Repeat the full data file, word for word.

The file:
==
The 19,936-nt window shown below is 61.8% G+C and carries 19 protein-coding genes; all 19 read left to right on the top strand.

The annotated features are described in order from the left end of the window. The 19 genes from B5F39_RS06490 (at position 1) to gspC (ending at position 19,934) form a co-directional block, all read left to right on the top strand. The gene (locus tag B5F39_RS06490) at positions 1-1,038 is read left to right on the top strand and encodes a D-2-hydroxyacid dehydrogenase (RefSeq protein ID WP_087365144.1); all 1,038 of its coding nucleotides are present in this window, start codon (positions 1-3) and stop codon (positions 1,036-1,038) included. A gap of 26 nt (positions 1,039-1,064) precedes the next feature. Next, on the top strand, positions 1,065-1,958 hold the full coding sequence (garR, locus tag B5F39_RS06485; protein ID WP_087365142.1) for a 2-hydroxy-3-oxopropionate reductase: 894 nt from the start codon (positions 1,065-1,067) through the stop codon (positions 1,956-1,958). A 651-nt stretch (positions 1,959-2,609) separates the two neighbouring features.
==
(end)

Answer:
The 19,936-nt window shown below is 61.8% G+C and carries 19 protein-coding genes; all 19 read left to right on the top strand.

The annotated features are described in order from the left end of the window. The 19 genes from B5F39_RS06490 (at position 1) to gspC (ending at position 19,934) form a co-directional block, all read left to right on the top strand. The gene (locus tag B5F39_RS06490) at positions 1-1,038 is read left to right on the top strand and encodes a D-2-hydroxyacid dehydrogenase (RefSeq protein ID WP_087365144.1); all 1,038 of its coding nucleotides are present in this window, start codon (positions 1-3) and stop codon (positions 1,036-1,038) included. A gap of 26 nt (positions 1,039-1,064) precedes the next feature. Next, on the top strand, positions 1,065-1,958 hold the full coding sequence (garR, locus tag B5F39_RS06485; protein ID WP_087365142.1) for a 2-hydroxy-3-oxopropionate reductase: 894 nt from the start codon (positions 1,065-1,067) through the stop codon (positions 1,956-1,958). A 651-nt stretch (positions 1,959-2,609) separates the two neighbouring features.